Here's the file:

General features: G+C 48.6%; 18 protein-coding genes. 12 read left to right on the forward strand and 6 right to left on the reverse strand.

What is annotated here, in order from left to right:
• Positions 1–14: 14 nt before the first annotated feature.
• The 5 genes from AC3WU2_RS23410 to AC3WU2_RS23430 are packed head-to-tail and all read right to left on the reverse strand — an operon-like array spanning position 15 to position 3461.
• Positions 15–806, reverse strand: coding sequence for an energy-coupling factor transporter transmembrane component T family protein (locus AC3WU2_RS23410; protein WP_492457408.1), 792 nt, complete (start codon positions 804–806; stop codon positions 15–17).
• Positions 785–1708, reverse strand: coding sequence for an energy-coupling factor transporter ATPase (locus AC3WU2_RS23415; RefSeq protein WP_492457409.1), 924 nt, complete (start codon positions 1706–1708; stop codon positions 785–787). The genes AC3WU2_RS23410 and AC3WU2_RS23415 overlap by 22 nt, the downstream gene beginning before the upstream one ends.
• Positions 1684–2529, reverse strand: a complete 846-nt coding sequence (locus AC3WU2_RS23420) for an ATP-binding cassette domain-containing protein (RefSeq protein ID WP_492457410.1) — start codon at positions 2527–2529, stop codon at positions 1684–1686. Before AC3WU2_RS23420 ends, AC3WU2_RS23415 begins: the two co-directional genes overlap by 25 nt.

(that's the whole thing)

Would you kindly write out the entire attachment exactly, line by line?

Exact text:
General features: G+C 48.6%; 18 protein-coding genes. 12 read left to right on the forward strand and 6 right to left on the reverse strand.

What is annotated here, in order from left to right:
• Positions 1–14: 14 nt before the first annotated feature.
• The 5 genes from AC3WU2_RS23410 to AC3WU2_RS23430 are packed head-to-tail and all read right to left on the reverse strand — an operon-like array spanning position 15 to position 3461.
• Positions 15–806, reverse strand: coding sequence for an energy-coupling factor transporter transmembrane component T family protein (locus AC3WU2_RS23410; protein WP_492457408.1), 792 nt, complete (start codon positions 804–806; stop codon positions 15–17).
• Positions 785–1708, reverse strand: coding sequence for an energy-coupling factor transporter ATPase (locus AC3WU2_RS23415; RefSeq protein WP_492457409.1), 924 nt, complete (start codon positions 1706–1708; stop codon positions 785–787). The genes AC3WU2_RS23410 and AC3WU2_RS23415 overlap by 22 nt, the downstream gene beginning before the upstream one ends.
• Positions 1684–2529, reverse strand: a complete 846-nt coding sequence (locus AC3WU2_RS23420) for an ATP-binding cassette domain-containing protein (RefSeq protein ID WP_492457410.1) — start codon at positions 2527–2529, stop codon at positions 1684–1686. Before AC3WU2_RS23420 ends, AC3WU2_RS23415 begins: the two co-directional genes overlap by 25 nt.